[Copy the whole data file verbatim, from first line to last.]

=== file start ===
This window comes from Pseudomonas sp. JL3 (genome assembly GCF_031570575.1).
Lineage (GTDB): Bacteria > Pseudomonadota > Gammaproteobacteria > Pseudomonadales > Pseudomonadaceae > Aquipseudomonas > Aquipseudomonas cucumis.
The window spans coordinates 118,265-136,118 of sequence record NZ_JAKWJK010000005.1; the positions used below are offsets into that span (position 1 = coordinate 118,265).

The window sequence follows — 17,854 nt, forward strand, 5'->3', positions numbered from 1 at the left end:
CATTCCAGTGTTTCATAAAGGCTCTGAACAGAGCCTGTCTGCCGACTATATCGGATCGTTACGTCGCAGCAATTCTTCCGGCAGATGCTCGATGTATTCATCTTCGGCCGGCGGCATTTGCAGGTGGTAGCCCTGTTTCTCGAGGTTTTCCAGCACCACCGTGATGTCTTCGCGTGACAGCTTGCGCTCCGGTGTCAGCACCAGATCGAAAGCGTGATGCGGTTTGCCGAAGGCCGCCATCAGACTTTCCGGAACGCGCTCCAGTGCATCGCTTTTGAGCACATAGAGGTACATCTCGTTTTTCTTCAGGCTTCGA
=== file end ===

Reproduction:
This window comes from Pseudomonas sp. JL3 (genome assembly GCF_031570575.1).
Lineage (GTDB): Bacteria > Pseudomonadota > Gammaproteobacteria > Pseudomonadales > Pseudomonadaceae > Aquipseudomonas > Aquipseudomonas cucumis.
The window spans coordinates 118,265-136,118 of sequence record NZ_JAKWJK010000005.1; the positions used below are offsets into that span (position 1 = coordinate 118,265).

The window sequence follows — 17,854 nt, forward strand, 5'->3', positions numbered from 1 at the left end:
CATTCCAGTGTTTCATAAAGGCTCTGAACAGAGCCTGTCTGCCGACTATATCGGATCGTTACGTCGCAGCAATTCTTCCGGCAGATGCTCGATGTATTCATCTTCGGCCGGCGGCATTTGCAGGTGGTAGCCCTGTTTCTCGAGGTTTTCCAGCACCACCGTGATGTCTTCGCGTGACAGCTTGCGCTCCGGTGTCAGCACCAGATCGAAAGCGTGATGCGGTTTGCCGAAGGCCGCCATCAGACTTTCCGGAACGCGCTCCAGTGCATCGCTTTTGAGCACATAGAGGTACATCTCGTTTTTCTTCAGGCTTCGA